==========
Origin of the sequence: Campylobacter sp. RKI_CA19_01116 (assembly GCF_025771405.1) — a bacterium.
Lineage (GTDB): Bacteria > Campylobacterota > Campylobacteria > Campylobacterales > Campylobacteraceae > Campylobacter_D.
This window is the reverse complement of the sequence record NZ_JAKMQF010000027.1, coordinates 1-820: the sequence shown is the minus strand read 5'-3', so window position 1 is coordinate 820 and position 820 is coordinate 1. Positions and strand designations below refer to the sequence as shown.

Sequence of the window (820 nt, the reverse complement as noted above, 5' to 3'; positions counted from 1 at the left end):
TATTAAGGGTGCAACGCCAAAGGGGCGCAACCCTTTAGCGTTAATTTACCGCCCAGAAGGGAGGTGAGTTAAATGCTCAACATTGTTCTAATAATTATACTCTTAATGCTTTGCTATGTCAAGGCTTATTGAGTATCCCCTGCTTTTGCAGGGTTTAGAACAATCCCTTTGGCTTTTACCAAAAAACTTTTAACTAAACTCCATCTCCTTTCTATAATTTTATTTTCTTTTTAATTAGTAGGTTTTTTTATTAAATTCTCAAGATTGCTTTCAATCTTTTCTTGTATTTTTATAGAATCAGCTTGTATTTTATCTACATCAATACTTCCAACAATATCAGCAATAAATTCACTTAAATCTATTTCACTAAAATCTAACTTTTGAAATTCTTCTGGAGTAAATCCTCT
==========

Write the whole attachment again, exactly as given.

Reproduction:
Origin of the sequence: Campylobacter sp. RKI_CA19_01116 (assembly GCF_025771405.1) — a bacterium.
Lineage (GTDB): Bacteria > Campylobacterota > Campylobacteria > Campylobacterales > Campylobacteraceae > Campylobacter_D.
This window is the reverse complement of the sequence record NZ_JAKMQF010000027.1, coordinates 1-820: the sequence shown is the minus strand read 5'-3', so window position 1 is coordinate 820 and position 820 is coordinate 1. Positions and strand designations below refer to the sequence as shown.

Sequence of the window (820 nt, the reverse complement as noted above, 5' to 3'; positions counted from 1 at the left end):
TATTAAGGGTGCAACGCCAAAGGGGCGCAACCCTTTAGCGTTAATTTACCGCCCAGAAGGGAGGTGAGTTAAATGCTCAACATTGTTCTAATAATTATACTCTTAATGCTTTGCTATGTCAAGGCTTATTGAGTATCCCCTGCTTTTGCAGGGTTTAGAACAATCCCTTTGGCTTTTACCAAAAAACTTTTAACTAAACTCCATCTCCTTTCTATAATTTTATTTTCTTTTTAATTAGTAGGTTTTTTTATTAAATTCTCAAGATTGCTTTCAATCTTTTCTTGTATTTTTATAGAATCAGCTTGTATTTTATCTACATCAATACTTCCAACAATATCAGCAATAAATTCACTTAAATCTATTTCACTAAAATCTAACTTTTGAAATTCTTCTGGAGTAAATCCTCT